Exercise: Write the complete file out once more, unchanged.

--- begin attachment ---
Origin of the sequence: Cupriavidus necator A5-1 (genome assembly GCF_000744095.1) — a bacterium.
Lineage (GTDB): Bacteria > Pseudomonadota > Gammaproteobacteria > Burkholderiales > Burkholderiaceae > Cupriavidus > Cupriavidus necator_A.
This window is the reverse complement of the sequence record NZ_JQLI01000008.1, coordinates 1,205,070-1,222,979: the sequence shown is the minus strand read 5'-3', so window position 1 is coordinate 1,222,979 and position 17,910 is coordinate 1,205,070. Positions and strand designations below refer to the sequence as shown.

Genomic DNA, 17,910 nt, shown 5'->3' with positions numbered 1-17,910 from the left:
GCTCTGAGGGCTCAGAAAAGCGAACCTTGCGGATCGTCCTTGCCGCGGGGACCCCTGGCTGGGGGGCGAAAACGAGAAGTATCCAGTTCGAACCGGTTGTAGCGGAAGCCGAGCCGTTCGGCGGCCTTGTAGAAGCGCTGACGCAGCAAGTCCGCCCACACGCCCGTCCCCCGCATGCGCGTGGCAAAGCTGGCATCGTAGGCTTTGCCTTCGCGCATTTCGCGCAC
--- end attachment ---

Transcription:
Origin of the sequence: Cupriavidus necator A5-1 (genome assembly GCF_000744095.1) — a bacterium.
Lineage (GTDB): Bacteria > Pseudomonadota > Gammaproteobacteria > Burkholderiales > Burkholderiaceae > Cupriavidus > Cupriavidus necator_A.
This window is the reverse complement of the sequence record NZ_JQLI01000008.1, coordinates 1,205,070-1,222,979: the sequence shown is the minus strand read 5'-3', so window position 1 is coordinate 1,222,979 and position 17,910 is coordinate 1,205,070. Positions and strand designations below refer to the sequence as shown.

Genomic DNA, 17,910 nt, shown 5'->3' with positions numbered 1-17,910 from the left:
GCTCTGAGGGCTCAGAAAAGCGAACCTTGCGGATCGTCCTTGCCGCGGGGACCCCTGGCTGGGGGGCGAAAACGAGAAGTATCCAGTTCGAACCGGTTGTAGCGGAAGCCGAGCCGTTCGGCGGCCTTGTAGAAGCGCTGACGCAGCAAGTCCGCCCACACGCCCGTCCCCCGCATGCGCGTGGCAAAGCTGGCATCGTAGGCTTTGCCTTCGCGCATTTCGCGCAC